Several athletes in India are not aware about the anti-doping rules and the prohibited substances. Due to lack of awareness, they end up consuming prohibited substances through supplements. MPs highlighted the need to conduct more awareness campaigns around anti-doping. The Minister informed the House that in the past one year, NADA has conducted about 100 hybrid workshops relating to awareness on anti-doping. The Bill will enable NADA to conduct more awareness campaigns and research in anti-doping. Further, the central government is working with the Food Safety and Standards Authority of India (FSSAI) to test dietary supplements consumed by athletes.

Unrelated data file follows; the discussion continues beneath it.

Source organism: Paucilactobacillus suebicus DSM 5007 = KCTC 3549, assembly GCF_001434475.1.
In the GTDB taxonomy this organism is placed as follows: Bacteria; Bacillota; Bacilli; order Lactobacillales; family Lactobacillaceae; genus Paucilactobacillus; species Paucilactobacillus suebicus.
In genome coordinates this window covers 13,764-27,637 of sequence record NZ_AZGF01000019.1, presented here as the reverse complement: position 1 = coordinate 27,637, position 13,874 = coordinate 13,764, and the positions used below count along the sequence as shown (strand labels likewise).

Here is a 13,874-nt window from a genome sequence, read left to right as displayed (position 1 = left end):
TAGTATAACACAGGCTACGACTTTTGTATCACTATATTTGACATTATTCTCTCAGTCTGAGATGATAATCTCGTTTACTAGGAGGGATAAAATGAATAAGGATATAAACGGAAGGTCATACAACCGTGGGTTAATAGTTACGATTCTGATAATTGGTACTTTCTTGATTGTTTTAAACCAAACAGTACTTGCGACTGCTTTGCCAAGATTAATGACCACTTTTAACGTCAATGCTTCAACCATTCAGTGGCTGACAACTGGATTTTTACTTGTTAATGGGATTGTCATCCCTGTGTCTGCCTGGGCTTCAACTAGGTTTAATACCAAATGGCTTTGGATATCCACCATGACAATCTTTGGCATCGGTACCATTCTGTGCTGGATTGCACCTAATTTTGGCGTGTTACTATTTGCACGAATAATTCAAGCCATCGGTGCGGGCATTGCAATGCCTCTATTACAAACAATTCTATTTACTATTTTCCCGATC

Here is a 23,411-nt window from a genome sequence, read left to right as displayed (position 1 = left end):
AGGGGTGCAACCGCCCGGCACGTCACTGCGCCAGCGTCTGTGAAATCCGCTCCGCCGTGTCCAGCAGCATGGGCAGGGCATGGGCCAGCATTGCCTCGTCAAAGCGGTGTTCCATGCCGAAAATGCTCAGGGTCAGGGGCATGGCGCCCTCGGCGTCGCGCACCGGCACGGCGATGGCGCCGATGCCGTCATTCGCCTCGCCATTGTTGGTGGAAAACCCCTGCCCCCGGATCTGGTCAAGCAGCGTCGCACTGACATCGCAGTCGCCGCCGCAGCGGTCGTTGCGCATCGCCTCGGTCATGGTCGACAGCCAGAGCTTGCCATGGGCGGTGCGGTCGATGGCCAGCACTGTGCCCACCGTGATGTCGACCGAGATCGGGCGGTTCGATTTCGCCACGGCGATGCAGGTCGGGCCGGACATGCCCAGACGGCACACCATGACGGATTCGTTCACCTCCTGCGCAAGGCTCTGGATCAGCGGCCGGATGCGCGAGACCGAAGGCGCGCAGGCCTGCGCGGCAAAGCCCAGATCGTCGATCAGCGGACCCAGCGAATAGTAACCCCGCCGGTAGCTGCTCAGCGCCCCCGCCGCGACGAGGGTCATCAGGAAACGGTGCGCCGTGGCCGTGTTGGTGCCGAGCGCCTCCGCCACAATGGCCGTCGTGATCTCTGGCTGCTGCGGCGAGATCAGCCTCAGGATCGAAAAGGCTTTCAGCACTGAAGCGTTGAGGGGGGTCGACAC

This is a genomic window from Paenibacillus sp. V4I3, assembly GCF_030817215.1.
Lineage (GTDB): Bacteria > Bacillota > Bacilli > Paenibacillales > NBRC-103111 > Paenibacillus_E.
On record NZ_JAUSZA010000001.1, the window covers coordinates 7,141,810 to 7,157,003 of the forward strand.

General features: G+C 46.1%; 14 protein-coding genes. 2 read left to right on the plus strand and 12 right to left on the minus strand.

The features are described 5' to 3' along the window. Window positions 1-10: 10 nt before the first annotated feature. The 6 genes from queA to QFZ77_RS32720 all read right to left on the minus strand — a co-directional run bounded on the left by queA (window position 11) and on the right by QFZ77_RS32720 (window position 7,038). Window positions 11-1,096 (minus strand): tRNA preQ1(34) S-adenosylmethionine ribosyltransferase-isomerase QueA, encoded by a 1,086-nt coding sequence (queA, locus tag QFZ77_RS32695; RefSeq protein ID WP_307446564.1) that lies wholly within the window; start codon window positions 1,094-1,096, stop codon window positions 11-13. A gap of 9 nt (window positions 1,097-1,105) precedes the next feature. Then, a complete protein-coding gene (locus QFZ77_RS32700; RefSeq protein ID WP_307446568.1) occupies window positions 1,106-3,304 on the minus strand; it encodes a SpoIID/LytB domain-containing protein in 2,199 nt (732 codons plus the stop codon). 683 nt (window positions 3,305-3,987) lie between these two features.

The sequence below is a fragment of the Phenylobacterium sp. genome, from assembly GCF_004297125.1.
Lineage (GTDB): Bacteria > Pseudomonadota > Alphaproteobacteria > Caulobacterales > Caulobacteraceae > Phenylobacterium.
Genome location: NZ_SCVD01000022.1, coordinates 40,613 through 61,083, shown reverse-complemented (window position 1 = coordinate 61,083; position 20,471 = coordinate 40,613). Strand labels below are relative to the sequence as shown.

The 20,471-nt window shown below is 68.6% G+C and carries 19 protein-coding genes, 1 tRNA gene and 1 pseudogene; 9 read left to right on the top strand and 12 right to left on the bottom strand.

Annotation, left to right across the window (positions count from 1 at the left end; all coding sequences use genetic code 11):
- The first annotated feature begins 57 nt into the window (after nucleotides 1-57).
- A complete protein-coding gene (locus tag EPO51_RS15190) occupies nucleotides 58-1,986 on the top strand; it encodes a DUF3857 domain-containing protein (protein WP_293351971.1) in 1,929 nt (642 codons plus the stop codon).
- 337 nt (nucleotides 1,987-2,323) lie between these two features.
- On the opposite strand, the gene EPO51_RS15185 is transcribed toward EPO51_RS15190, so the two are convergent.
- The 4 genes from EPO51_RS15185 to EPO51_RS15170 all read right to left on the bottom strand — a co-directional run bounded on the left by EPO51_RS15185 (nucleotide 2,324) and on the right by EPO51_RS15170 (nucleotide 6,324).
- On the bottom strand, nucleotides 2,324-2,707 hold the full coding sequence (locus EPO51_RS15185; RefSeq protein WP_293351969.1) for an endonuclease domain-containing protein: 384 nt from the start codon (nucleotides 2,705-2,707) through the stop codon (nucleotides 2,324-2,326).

While examining the Bill, the Parliamentary Standing Committee on Sports (2022) recommended several measures to improve and strengthen the antidoping ecosystem in the country. These measures include: (i) enforcing regulatory action towards labelling and use of ‘dope-free’ certified supplements, and (ii) mandating ‘dope-free’ certification by independent bodies for supplements consumed by athletes.